This is a map of the United States relative to the existence of native palm trees, specifically, from the Arecaceae plant family.
The state of Florida has more palm trees than any other U.S. state, with as many as five species found in most of the Sunshine State. It is in the southern part of the state where they are more prominent, with seven and even eight species discovered there.
Citing state ecologists, WestCoast Landscape & Lawns say that a total of twelve palm tree species are natively Floridian. These include the Buccaneer, Paurotis, and Royal Palm trees.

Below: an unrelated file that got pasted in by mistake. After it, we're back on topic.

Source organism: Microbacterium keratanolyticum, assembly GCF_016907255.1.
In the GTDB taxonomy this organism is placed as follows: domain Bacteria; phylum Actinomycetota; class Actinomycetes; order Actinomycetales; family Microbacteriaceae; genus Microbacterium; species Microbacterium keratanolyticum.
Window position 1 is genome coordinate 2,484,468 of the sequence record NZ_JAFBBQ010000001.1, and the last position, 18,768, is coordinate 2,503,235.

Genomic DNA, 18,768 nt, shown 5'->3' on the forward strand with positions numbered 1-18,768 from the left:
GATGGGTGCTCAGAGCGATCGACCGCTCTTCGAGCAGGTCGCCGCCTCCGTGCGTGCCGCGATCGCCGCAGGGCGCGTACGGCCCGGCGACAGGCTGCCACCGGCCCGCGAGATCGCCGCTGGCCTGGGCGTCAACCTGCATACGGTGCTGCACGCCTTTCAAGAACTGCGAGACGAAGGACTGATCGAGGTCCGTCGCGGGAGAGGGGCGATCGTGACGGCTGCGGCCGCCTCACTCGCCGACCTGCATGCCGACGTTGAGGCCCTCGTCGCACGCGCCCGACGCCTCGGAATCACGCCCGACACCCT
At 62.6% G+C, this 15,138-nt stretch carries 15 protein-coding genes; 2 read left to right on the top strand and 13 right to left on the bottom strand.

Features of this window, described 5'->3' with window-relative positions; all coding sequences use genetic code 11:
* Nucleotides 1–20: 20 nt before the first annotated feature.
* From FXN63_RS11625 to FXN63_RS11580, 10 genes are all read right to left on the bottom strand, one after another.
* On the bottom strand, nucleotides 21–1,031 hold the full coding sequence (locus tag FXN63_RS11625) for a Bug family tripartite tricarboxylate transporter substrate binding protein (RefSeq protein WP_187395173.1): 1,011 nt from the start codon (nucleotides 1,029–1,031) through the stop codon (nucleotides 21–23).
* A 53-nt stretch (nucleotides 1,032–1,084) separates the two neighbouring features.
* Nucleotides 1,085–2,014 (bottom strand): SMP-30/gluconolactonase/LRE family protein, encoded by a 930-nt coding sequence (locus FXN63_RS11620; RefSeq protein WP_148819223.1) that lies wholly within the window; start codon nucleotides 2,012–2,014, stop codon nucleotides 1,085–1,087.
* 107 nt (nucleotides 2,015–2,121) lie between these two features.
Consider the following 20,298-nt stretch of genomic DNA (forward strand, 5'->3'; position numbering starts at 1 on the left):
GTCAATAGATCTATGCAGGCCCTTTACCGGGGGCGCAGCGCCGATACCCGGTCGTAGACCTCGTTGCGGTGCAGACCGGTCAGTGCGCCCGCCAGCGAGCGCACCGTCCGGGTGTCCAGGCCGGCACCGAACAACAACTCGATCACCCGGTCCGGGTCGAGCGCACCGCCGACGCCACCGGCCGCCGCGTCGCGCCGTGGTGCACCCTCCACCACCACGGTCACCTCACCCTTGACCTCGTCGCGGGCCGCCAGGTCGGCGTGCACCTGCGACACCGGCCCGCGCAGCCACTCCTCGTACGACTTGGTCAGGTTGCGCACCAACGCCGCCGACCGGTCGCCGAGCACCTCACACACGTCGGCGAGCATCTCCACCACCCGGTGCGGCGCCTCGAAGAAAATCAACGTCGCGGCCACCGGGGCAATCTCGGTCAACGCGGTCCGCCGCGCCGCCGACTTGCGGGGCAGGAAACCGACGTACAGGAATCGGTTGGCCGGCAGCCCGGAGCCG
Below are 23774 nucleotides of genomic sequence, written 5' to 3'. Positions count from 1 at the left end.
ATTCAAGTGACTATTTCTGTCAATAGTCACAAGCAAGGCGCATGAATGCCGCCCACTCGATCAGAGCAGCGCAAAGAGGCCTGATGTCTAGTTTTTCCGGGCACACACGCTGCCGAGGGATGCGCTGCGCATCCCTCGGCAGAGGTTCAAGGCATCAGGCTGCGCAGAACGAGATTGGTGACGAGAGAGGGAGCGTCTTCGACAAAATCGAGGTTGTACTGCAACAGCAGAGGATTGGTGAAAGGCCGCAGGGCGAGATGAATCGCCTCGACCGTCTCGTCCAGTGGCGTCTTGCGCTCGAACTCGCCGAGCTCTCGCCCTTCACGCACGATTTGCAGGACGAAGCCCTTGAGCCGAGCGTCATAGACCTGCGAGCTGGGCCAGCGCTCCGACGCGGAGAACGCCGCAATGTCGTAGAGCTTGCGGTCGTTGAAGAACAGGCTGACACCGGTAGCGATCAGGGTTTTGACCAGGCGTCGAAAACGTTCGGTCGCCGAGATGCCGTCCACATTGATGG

At least one palm tree species can also be found in Florida’s neighboring states. In the west, parts of California and Arizona have palm trees as well, with one species native to each state.
The dominance of palm trees in southern California dates back to the 18th century, says the Garden Collage magazine, when palms were used by Spanish missionaries for Christian-themed traditions. Its popularity increased during the 20th century. The desert fan palm is the one native to the Golden State, and the city of Palm Springs is named so for the “groves [of palm trees that] cluster alongside oases”.
These books tell us more about the development of palm trees in the U.S.:
- Trees: South Florida and the Keys
- Trees of Texas Field Guide
- Palms to Pines: Geological and Historical Excursion through the Palm Springs Region, Riverside County, California
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